The Mughal Emperor Aurangazeb had captured the famous Gingee fortress from the Marathas and handed it over to his Rajput general, Raja Swaroop Singh. After the death of Aurangazeb, the Mughal empire crumbled. The Deccan sliped like butter from the Mughal fingers. The Mughal governor in the Carnatic, the Nawab of Arcot declared his independence, but Raja Swaroop Singh refused to accept his sovereignty. He swore fealty to the Mughal emperor in Delhi, but the Mughal army was too far and too busy to pay his request any heed.

The fortress of Gingee was just 90 kilometers away from Arcot, the Nawab’s capital. It was fabled to be the greatest fortress in the country. Even the great Maratha, Chhatrapati Shivaji, called it the ‘most unassailable fortress’. Its location and strong defenses tempted the Nawab. Raja Swaroop Singh died of a fever and his fifteen year old son, Raja Tej Singh was crowned king. The Nawab had decided to strike the hot iron.

Unfortunately, the siege wasn’t going well.

‘Unassailable’.

The fortress was living up to its name. It stood on top a hill with seven layers of battlements surrounding it. One solitary path wound around the mountain and it was overlooked by archery towers. The top of the fortress could only be reached by crossing a tiny drawbridge built, over a rocky chasm, hundreds of feet deep.

The Marathas were ingenious folks, they had tied ropes to monitor lizards, climbed the rocky walls of the fortress and captured it. The Nawab decided to try the same trick, but Tej SIngh’s men were ready. They trained their kites and falcons to swoop down and snatch the lizards from the rocks. The Nawab cursed the blasted birds.

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(The drawbrige on the top of the hill)

The hot summer sun was beating down upon the land. It had not rained for the past two years and the river Palar had run dry. Drought had hit Arcot and Gingee. Rebellion was breaking out in the kingdom. An army living off the land during a drought didn’t go well with the local people.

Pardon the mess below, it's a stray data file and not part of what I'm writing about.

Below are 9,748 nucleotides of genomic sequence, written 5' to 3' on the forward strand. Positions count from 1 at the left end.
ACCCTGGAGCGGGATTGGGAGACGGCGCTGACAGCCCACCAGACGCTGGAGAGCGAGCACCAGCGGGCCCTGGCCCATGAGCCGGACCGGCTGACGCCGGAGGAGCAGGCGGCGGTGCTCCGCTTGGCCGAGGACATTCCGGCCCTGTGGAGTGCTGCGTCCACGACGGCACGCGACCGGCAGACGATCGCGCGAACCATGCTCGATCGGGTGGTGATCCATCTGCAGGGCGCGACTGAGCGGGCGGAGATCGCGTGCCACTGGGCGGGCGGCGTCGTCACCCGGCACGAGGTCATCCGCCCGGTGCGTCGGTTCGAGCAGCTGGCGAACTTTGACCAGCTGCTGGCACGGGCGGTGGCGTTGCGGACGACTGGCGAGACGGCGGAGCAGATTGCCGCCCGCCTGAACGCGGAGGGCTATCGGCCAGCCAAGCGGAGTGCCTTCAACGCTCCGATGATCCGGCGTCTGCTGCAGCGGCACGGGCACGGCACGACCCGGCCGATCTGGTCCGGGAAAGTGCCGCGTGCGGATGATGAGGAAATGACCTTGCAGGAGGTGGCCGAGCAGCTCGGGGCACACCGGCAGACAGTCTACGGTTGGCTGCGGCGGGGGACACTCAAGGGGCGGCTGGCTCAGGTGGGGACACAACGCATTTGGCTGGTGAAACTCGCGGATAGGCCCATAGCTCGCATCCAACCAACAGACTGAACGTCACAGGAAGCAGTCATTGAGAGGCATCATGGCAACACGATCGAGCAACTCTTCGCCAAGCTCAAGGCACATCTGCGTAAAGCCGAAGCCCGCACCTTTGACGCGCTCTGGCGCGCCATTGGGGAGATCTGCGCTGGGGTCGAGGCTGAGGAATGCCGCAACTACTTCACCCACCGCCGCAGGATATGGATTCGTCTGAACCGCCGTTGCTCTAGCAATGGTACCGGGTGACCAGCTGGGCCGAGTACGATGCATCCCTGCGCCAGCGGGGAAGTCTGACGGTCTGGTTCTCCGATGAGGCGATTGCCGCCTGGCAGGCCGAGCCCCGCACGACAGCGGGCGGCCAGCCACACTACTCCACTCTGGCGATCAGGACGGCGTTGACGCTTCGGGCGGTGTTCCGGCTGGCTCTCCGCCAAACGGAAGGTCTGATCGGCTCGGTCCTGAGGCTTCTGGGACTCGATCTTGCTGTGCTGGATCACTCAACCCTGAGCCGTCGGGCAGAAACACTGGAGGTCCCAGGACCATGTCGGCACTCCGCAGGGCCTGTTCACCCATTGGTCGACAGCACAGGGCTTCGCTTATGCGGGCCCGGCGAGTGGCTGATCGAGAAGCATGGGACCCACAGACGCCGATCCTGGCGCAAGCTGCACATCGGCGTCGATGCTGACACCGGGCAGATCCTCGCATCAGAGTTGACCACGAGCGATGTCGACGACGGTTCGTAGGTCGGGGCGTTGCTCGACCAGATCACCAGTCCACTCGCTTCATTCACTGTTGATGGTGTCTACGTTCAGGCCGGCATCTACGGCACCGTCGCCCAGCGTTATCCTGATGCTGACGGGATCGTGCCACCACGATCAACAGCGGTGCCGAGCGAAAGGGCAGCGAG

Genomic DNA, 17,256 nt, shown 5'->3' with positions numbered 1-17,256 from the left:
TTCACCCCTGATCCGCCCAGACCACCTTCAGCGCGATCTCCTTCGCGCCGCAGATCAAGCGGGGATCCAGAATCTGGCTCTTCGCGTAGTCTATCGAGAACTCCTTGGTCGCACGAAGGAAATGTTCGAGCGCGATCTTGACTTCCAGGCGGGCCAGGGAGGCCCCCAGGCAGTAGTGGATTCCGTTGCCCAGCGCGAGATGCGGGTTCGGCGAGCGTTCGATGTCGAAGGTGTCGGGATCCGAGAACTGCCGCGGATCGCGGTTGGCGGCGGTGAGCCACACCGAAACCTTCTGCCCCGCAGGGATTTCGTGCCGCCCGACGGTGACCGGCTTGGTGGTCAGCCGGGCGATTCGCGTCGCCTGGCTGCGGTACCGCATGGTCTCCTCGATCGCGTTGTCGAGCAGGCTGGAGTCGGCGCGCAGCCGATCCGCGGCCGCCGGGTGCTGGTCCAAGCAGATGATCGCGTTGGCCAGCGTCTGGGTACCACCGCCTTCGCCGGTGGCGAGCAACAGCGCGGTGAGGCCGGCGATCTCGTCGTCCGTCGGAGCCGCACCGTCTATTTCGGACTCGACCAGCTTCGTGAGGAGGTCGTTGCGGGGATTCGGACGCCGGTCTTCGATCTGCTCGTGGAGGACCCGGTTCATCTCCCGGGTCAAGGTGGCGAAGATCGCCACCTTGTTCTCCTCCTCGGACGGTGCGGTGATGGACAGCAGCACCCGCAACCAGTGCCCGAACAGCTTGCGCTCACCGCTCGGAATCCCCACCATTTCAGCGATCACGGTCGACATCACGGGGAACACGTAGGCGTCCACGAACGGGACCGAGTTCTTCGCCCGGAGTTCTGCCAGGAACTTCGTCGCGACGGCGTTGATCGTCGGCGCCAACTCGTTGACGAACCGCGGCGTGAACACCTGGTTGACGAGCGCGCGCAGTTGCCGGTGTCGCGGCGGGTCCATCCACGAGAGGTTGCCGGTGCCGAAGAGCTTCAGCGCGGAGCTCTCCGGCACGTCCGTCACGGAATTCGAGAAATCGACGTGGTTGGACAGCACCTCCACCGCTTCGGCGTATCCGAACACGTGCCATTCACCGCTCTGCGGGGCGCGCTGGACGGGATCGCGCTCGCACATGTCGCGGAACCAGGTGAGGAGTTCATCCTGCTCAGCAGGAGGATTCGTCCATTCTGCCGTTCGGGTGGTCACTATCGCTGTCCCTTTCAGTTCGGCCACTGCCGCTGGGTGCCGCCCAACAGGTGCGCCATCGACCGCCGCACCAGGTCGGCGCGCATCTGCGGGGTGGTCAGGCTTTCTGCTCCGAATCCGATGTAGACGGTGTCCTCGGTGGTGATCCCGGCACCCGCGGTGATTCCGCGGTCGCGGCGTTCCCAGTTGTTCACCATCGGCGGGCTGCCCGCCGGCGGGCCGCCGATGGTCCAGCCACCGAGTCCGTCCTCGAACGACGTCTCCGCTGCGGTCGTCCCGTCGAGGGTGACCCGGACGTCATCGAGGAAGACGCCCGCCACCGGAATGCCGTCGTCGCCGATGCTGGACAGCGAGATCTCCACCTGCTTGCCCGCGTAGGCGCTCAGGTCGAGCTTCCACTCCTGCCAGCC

Inside the fortress too the situation was bad. Tej Singh had only 700 men. Most of his men were twice as old as him, but they respected him. They were even ready to die for him. The food stores had run out and there was no water either. The fortress was strong enough to withstand an army, but not a famine.

The king put on his iron armour and mounted his favorite horse, Bara Hazari – The winged horse of heaven. Not a word did he utter, but his men knew. Seven hundred pairs of feet turned and followed him on the dusty path. The beats of a lonely drum was the only sound. Vultures were circling in the skies knowing that the time of their feasting was near. Raja Tej Singh had heard tales of his Rajput ancestors’ bravery from his grandmother. He was now going to write his own. His helm bit into his forehead. He looked up to the harem quarters, he could feel his young queen’s eyes looking at him. He closed his eyes and muttered a silent prayer for strength. He pulled the reins of his horse and broke into a gallop.

When the drawbridge was lowered, the king saw a lone horseman in a wedding dress standing outside. It was Mohammad Khan, his best friend. He had walked out of his own wedding and had come to help. Tej Singh jumped off his horse and hugged him.

The small army galloped down. The hillside resounded with the old Rajput war cry.

Life is cheap. Honour is not.

The Nawab was not expecting an attack. His army was out searching for food and water when the gates of the fortress were thrown open. Cannonballs fizzed into the Nawab’s army. The Nawab’s elephants stampeded in the noise and crushed  his own men. By the time the Nawab’s army could regroup, Tej SIngh’s men had penetrated deep into their formation.